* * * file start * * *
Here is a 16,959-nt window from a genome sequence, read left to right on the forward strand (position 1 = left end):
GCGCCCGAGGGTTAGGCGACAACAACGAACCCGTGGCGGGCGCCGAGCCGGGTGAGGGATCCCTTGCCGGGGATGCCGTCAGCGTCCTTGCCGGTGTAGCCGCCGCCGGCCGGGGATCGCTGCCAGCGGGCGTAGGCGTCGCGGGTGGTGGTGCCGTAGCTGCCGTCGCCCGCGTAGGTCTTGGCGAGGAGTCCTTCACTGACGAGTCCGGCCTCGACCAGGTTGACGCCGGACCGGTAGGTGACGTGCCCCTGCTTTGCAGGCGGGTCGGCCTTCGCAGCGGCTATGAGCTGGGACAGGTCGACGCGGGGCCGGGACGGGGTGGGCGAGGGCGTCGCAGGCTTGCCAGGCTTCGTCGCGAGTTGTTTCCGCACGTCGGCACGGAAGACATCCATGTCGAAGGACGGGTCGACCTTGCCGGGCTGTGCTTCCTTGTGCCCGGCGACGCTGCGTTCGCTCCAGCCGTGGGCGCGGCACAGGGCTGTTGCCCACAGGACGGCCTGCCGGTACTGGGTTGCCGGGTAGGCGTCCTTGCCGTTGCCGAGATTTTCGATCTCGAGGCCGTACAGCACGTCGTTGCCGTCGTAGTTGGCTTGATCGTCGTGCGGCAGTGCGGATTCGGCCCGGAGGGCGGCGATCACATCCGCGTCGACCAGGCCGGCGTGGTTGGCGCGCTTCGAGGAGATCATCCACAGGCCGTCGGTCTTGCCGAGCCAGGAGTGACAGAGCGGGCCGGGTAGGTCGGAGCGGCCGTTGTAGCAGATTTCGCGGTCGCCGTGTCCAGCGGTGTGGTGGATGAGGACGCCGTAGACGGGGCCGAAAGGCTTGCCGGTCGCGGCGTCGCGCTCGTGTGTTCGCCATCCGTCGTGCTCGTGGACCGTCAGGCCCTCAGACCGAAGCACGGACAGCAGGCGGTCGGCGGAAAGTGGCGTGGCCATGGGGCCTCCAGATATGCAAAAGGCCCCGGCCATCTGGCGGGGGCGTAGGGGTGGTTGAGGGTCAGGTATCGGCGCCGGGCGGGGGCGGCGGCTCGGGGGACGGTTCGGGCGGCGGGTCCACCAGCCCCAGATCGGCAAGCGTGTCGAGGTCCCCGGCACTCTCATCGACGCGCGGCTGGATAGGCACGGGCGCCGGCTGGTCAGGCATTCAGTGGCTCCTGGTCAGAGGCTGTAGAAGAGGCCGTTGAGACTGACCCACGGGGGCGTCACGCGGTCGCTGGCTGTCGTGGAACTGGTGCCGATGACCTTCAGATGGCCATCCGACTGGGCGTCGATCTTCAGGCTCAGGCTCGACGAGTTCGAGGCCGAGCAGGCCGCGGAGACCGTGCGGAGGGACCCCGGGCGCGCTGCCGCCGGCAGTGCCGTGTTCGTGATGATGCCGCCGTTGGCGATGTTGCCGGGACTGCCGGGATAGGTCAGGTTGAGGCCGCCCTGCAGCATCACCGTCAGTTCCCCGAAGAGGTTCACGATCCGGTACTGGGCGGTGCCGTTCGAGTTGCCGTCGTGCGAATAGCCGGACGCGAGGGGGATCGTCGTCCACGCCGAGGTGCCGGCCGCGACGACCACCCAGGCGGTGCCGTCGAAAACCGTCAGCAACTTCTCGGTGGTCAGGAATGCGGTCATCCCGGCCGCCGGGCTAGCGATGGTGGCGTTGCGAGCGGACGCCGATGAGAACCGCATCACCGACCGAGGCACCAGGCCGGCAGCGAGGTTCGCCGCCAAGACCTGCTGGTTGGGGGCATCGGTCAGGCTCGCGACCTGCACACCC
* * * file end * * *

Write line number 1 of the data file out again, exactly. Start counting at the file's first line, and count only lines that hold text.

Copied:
Here is a 16,959-nt window from a genome sequence, read left to right on the forward strand (position 1 = left end):